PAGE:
Private payrolls in the US increased by 172,000 in June, according to this morning’s release of the ADP Employment Report. The gain, although modest by the standards of the last several years, marks the strongest advance since March. But the annual pace of growth dipped to a three-year low, providing more evidence that the labor market’s expansion continues to decelerate.
“Job growth revived last month from its spring slump,” says Mark Zandi, chief economist of Moody’s Analytics, which co-produces the data with ADP. “Job growth remains healthy except in the energy and trade-sensitive manufacturing sectors. Large multinationals are struggling a bit, and Brexit won’t help, but small- and mid-sized companies continue to add strongly to payrolls.”
The overall trend, however, is showing signs of aging. ADP’s estimate of private payrolls eased to a 1.9% year-over-year rate, the slowest annual pace since June 2013. Nonetheless, the respectable monthly increase implies that tomorrow’s June update from the Labor Department will post a sizable rebound after May’s tepid increase in private payrolls of just 25,000—a five-year low.
Using a linear regression framework to model the relationship between the ADP and government data points to a gain of 169,000 for private payrolls in tomorrow’s Labor Department release for June, or fractionally below the 170,000 increase that’s projected via Econoday.com’s consensus forecast. If the prediction holds, the news will provide support for arguing that the dramatic downshift in May was noise.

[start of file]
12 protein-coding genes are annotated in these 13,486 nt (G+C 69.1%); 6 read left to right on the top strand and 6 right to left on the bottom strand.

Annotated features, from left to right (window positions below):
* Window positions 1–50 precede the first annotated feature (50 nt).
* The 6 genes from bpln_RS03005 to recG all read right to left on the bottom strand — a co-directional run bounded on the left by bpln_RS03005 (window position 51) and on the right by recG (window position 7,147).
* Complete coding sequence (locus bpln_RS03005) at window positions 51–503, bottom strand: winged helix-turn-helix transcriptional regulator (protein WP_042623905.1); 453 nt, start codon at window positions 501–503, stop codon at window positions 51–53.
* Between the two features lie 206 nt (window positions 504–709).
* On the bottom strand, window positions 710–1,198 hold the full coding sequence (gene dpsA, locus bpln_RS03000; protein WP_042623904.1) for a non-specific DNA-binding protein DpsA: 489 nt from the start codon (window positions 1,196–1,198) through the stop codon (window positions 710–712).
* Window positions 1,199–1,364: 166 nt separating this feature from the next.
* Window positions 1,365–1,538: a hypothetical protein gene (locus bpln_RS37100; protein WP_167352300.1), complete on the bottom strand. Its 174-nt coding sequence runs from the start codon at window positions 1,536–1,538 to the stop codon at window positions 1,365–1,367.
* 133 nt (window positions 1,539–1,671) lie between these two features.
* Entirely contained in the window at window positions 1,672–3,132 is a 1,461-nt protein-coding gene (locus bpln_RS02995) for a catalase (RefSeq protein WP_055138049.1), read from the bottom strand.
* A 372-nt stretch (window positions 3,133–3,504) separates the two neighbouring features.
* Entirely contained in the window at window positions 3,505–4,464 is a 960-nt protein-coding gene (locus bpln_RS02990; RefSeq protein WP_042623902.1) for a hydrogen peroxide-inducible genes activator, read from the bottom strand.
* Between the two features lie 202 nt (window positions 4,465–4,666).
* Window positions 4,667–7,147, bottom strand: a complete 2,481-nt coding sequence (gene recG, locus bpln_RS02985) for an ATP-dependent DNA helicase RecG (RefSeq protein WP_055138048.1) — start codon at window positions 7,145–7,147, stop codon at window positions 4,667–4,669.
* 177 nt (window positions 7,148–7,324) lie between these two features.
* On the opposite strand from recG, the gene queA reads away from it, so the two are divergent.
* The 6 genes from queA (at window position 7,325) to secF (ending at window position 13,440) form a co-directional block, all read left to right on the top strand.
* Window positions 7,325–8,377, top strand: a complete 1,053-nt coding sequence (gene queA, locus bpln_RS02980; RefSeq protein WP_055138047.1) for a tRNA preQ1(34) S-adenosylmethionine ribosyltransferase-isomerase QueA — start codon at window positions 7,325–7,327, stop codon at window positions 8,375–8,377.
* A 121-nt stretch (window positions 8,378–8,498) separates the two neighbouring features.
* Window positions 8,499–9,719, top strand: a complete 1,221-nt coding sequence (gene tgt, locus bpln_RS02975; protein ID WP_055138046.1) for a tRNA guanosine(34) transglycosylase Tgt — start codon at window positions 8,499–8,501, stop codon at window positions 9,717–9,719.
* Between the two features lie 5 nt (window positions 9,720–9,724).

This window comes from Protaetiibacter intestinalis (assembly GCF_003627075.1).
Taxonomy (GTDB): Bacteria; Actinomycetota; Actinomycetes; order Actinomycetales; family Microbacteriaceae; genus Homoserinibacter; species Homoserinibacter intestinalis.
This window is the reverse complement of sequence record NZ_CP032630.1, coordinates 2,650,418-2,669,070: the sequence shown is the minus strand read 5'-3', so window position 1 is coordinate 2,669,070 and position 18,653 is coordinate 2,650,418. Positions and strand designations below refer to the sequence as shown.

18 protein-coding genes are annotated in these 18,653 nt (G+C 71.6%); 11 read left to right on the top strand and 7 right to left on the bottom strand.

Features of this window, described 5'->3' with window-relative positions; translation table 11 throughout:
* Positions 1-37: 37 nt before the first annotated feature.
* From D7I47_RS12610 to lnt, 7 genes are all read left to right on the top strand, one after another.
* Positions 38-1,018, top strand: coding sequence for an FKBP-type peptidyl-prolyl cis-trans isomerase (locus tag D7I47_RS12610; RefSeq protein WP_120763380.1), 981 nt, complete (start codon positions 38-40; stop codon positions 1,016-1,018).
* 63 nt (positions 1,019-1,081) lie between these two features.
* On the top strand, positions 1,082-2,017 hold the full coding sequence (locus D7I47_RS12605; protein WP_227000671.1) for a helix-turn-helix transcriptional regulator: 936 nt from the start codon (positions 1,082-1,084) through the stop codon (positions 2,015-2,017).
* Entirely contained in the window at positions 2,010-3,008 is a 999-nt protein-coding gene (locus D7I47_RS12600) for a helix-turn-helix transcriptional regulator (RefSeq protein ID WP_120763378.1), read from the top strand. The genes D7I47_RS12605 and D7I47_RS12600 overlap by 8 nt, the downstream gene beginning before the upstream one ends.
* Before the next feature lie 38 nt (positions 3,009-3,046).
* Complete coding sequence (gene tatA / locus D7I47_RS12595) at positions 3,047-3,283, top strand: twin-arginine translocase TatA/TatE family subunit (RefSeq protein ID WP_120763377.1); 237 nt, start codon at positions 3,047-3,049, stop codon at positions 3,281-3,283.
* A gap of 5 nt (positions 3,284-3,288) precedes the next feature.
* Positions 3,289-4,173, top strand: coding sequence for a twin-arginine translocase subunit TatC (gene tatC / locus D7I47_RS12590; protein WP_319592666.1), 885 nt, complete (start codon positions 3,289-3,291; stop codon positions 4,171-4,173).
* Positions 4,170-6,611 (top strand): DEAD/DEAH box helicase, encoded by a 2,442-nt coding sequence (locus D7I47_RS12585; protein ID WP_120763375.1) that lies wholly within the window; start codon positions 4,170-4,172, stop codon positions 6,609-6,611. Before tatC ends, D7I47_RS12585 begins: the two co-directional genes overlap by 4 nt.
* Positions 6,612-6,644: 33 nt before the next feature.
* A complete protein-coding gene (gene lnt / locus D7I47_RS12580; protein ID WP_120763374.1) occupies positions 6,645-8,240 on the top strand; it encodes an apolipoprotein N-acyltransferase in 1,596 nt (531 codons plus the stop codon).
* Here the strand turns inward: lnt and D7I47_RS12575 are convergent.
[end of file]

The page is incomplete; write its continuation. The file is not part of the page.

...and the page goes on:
Keep in mind that even if the consensus forecast is accurate for tomorrow, the government’s numbers will fall in line with today’s ADP figures by reflecting the slowest year-over-year gain in three years. As such, the news will reaffirm that view that job growth is still respectable, but the expansion’s strength is waning. Extrapolating the trend out into the near-term future suggests that the US economic growth will remain sluggish. Along the way, the crowd’s tolerance for disappointing economic news will continue to fade.
Note, however, that job growth’s annual rate stumbled in 2012-2013 without leading to an NBER-defined recession. A key factor: the revival in the year-over-year increase in private employment. Will history repeat? The 2012-2013 slide offers some context. The annual increase in employment dipped to roughly 1.7% in April 2013 before reaccelerating, based on ADP’s numbers. By that standard, the current 1.9% rise through June still looks encouraging.
The question is whether job growth will stabilize at the current rate–or run higher–in the months ahead? Perhaps tomorrow’s data from Washington will provide more perspective on the outlook for the labor market in 2016’s second half.